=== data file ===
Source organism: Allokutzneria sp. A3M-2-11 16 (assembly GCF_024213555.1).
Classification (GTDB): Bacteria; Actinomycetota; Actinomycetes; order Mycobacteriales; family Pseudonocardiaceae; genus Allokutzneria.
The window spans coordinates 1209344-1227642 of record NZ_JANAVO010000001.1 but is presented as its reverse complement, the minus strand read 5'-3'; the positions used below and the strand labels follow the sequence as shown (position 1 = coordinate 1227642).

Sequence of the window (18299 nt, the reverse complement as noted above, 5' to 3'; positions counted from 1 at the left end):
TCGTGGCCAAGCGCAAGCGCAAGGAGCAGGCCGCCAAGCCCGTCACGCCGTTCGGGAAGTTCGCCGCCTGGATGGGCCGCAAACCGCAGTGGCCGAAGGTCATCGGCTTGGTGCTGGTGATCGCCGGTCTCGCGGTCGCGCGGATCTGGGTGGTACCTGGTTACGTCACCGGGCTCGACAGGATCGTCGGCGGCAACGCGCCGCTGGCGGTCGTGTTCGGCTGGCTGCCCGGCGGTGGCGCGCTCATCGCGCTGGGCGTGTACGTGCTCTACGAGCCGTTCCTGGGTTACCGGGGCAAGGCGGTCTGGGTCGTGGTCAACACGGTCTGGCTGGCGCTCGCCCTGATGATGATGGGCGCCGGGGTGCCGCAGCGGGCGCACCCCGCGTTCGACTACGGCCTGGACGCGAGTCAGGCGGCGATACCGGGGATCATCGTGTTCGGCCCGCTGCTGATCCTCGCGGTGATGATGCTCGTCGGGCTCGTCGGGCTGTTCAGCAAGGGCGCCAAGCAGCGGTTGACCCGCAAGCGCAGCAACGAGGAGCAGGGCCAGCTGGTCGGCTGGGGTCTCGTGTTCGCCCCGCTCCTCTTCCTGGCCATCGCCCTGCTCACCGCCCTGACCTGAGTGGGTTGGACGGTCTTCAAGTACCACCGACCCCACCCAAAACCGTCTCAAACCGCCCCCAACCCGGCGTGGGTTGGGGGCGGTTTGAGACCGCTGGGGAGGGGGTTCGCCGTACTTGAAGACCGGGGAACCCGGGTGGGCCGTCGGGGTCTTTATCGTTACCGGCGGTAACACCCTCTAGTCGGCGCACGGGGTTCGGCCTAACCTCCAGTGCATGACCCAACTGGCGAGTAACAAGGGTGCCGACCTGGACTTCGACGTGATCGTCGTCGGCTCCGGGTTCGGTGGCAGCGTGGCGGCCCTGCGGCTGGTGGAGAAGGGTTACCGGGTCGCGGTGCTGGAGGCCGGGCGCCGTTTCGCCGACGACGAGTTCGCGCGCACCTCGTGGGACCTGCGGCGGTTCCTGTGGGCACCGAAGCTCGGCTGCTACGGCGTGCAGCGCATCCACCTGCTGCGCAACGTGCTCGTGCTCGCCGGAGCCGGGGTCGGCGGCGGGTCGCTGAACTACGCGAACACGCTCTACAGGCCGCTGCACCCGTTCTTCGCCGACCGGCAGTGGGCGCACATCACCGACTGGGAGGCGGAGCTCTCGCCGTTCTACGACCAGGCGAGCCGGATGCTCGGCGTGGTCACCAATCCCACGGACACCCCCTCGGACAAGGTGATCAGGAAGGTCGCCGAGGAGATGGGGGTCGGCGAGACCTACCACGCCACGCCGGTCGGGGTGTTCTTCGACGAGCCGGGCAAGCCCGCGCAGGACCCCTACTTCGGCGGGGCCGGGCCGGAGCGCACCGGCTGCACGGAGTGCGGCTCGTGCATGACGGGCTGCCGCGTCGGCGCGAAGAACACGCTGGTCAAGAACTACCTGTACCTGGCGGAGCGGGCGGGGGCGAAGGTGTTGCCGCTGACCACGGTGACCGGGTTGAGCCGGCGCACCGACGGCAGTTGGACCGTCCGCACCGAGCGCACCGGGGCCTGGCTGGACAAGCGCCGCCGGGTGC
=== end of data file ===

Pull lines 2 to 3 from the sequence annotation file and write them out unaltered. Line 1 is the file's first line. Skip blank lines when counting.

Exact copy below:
Classification (GTDB): Bacteria; Actinomycetota; Actinomycetes; order Mycobacteriales; family Pseudonocardiaceae; genus Allokutzneria.
The window spans coordinates 1209344-1227642 of record NZ_JANAVO010000001.1 but is presented as its reverse complement, the minus strand read 5'-3'; the positions used below and the strand labels follow the sequence as shown (position 1 = coordinate 1227642).